There are about a half a ton of ways to make it as a side dish, too. My favorites are roasting them with olive oil, a little salt, and Parmesan or Romano cheese (this works for baby squash, too - if you harvest them when they're small, you get less!), or breading and frying them. My mother used to bread yellow squash when I was a little girl and, if I remember correctly, it's the first way I found zucchini edible.
In terms of side dishes, Allrecipes offers:
Crispy Zucchini or Pumpkin Blossoms (if you eat the flowers, you get way less, too!)
Cheddar Zucchini Wedges
Cheesy Zucchini Medley
Corn and Zucchini Melody
Japanese Zucchini and Onions
Sesame Parmesan Zucchini
Tomato Zucchini Casserole
Zucchini and Potato Bake
Easy Cajun Grilled Veggies
Zucchini in Sour Cream Sauce
Cheesy Zucchini Casserole
To try something a little bit more adventurous, check out these:
Tabakh Rohoo ("an Arabic vegetable stew")
South Indian Lentil Kootu
Mexican Zucchini Cheese Soup
And now I'll post my alfredo recipe. I originally found it in Woman's Day, and found it had exactly the flavor I crave for that sort of thing. I used to buy it in the jar every time I wanted alfredo, but now I just make it from scratch. You can even use whole wheat flour in it without making the texture gross.
Alfredo from Scratch
1 Tbsp. butter
2 garlic cloves, minced
3 Tbsp. flour (I find that this makes the sauce two thick - but try it out for yourself; you can always add extra milk)
2 cups fat free half-and-half (I just use regular milk; FF 1/2 & 1/2 is a processed food)
1/4 tsp. each salt, pepper, and ground nutmeg (the nutmeg is the secret to just the right flavor)
1/4 cup grated Parmesan
Melt butter in a medium saucepan. Add garlic; cook over low heat 1 minute, or until fragrant. Whisk in flour, then slowly whisk in half and half until well combined. Whisk in salt, pepper, and nutmeg, and bring to a boil, whisking frequently.
Reduce heat and simmer 5 minutes or until thickened. Remove from heat and stir in cheese until melted.
ETA: Upon posting this link to Facebook, my mother replied: "You can freeze zucchini but it doesn't hold up well. There is so much water in the veggie that the water crystals make the veggie break down into a mushy mess when defrosted. Same thing happens with summer squash. You can freeze zucchini bread or other things with zucchini in it, like soup, but as far as the veggie itself, the results aren't worth the work. This is the old farm wife speaking from experience."
So I asked then, how do they get seemingly decent zucchini into those frozen stir fry mixes and whatnot? And she replied, "Veggie processors have equipment that can flash freeze veggies that otherwise can't be done at home. Even so, the zucchini , if you taste it separated from the rest of the stuff and sauce and frying, tastes pretty bland. Bon appetit.;-D"
I'm not claiming complete accuracy, but I'm too lazy to look it up. So that's my answer for why not to freeze zucchini.
Thursday, August 13, 2009
Now, as already mentioned, my primary way pf using up blueberries is dessert. I know, I know. Believe me, I know - I probably gained at least five pounds in the process! So any suggestions for a more healthy way are more than welcome.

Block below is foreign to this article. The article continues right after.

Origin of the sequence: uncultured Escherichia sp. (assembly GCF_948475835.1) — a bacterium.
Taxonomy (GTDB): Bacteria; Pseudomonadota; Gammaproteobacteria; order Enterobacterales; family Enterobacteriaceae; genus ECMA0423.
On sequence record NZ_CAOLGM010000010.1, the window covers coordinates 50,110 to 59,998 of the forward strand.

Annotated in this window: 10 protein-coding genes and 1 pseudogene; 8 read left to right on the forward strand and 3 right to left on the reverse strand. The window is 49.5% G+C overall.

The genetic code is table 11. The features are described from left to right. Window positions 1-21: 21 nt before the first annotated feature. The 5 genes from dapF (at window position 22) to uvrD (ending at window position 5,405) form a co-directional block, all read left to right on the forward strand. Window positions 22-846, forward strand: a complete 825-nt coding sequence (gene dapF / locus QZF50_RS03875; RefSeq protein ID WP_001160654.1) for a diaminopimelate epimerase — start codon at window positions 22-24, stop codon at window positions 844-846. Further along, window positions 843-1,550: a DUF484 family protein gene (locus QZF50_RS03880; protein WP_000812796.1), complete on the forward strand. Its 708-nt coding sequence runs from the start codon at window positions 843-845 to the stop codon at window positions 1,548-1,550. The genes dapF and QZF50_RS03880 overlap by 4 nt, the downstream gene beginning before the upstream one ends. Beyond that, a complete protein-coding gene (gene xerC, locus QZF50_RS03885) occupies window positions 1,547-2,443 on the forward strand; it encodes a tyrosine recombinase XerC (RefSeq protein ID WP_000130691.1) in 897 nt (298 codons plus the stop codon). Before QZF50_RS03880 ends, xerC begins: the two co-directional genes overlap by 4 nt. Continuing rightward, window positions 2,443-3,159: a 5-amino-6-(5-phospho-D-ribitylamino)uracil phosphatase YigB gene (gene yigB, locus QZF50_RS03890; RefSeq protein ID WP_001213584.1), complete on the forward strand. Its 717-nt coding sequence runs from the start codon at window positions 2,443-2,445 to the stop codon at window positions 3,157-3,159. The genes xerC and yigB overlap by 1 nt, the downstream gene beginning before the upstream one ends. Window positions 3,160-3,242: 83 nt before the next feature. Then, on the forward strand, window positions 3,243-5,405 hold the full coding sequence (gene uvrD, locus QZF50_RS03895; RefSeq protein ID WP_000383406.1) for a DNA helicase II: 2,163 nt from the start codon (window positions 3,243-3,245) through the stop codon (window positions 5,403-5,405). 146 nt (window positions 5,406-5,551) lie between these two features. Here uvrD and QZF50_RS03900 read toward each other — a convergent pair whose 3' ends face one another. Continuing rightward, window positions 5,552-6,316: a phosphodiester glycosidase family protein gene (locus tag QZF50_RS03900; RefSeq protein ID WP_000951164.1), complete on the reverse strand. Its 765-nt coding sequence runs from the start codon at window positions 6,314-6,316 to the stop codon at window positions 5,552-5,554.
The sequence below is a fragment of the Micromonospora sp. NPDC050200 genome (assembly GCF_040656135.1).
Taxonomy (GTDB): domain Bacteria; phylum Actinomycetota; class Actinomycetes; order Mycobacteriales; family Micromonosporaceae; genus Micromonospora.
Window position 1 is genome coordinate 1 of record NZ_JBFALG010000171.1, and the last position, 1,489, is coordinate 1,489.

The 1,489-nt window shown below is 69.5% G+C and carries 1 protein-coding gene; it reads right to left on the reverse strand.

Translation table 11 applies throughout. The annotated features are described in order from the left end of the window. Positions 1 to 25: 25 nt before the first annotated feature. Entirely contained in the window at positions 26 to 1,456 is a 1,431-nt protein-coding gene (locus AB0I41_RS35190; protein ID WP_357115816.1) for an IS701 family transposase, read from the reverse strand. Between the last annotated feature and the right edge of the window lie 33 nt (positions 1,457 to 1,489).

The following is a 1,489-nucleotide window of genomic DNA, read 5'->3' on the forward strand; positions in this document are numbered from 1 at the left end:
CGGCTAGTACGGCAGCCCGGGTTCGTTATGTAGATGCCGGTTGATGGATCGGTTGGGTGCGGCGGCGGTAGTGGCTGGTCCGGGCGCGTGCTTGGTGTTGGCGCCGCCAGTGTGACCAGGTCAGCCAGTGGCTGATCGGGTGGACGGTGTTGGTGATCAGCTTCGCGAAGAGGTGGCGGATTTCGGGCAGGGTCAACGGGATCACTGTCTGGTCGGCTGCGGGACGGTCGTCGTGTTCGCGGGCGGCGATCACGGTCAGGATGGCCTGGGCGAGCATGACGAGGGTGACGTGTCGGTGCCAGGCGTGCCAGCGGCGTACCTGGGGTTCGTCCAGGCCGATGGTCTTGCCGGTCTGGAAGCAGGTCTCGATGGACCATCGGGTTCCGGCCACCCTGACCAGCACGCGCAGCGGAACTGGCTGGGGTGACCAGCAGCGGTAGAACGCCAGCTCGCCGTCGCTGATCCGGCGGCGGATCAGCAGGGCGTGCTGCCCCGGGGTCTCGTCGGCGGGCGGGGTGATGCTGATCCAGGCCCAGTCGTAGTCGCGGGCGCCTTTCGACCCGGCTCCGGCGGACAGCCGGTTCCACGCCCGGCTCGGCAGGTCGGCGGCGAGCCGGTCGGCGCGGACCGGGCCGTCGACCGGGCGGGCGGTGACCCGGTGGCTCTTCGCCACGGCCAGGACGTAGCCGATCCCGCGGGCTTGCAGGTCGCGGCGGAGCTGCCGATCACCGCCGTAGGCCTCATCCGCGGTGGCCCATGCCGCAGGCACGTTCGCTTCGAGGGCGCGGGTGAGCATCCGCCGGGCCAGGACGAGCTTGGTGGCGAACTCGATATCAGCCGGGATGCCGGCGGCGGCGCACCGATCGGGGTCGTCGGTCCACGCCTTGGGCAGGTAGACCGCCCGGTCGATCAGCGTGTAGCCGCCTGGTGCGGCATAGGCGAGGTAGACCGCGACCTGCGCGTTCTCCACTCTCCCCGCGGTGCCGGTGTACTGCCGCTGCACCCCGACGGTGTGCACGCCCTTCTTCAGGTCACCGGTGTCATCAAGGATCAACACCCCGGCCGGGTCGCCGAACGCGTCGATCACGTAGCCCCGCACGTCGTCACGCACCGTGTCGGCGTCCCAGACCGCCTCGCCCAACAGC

So, desserts. We begin:
- Whole Wheat Cobbler
- Mixed Fruit Pie
- Streusel-Topped Muffins
- Regular Blueberry Pie (use ¼ c. cornstarch, though)
- Fawn's Pie Recipe (she's fallen in love with Allrecipes, too)
Pancakes - a classic use for blueberries. My two favorite recipes are Clark Gable Pancakes and Good Old Fashioned Pancakes. Whole grains tend to make these too heavy for my taste, so instead I add wheat bran if I want more fiber. It delivers the fiber of whole grain without weighing it down; I replace ¼ or less of the flour with it. Also key when making pancakes from scratch: get non-aluminum baking powder. Argo makes a version that you can find in most grocery stores, or you can make your own at home - add two parts cream of tartar to one part each baking soda and cornstarch.
Matt also likes to add blueberries directly to his cereal or oatmeal. Since I don't personally like them raw, and don't like oatmeal either, this is lost on me.
Of course if you make your own yogurt - I haven't done in a while, but I'm about to start back up - you can add them there, too. Either cook them with a bit of sugar for something closer to the store yogurt, or just pop them in raw with some honey.
Now for some recipes that I haven't personally tested. But again, these are from Allrecipes.com, and each have four stars or more. For more recipes over there, just search the word "blueberry." A ridiculous quantity of them will pull up.
- Blueberry Meringue Pie
- Blueberry Pudding with Hard Sauce
- Blueberry Ricotta Squares (you could use home-made ricotta!)
- Blueberry Monkey Bread (I like the idea of this but would try it from-scratch)
- Blueberry Scones
- Lemon Blueberry Drop Scones
- Blueberry-Lemon Pound Cake
- Cape Breton Blueberry Grunt
- Nova Scotia Blueberry Cream Cake
- Blueberry Zucchini Bread
My preferred method for using up a ton of berries at the moment, though, is freezing them for later. Blueberries are really simple to freeze - clean them up and freeze them, done! But I found more elaborate instructions for the process here for those who are annoyed by, say, the blueberries getting frozen together in a lump. I'm kind of laid back about that sort of thing in my kitchen. But I also enjoyed the instructor's "voice" here, especially when talking about how he/she likes to use glass containers but they have their pitfalls: "If you use glass, do not attempt to thaw contents by placing the container in hot or boiling water. Glass does not appreciate such treatment, and may break and harm you in retribution." (emphasis mine). LOL.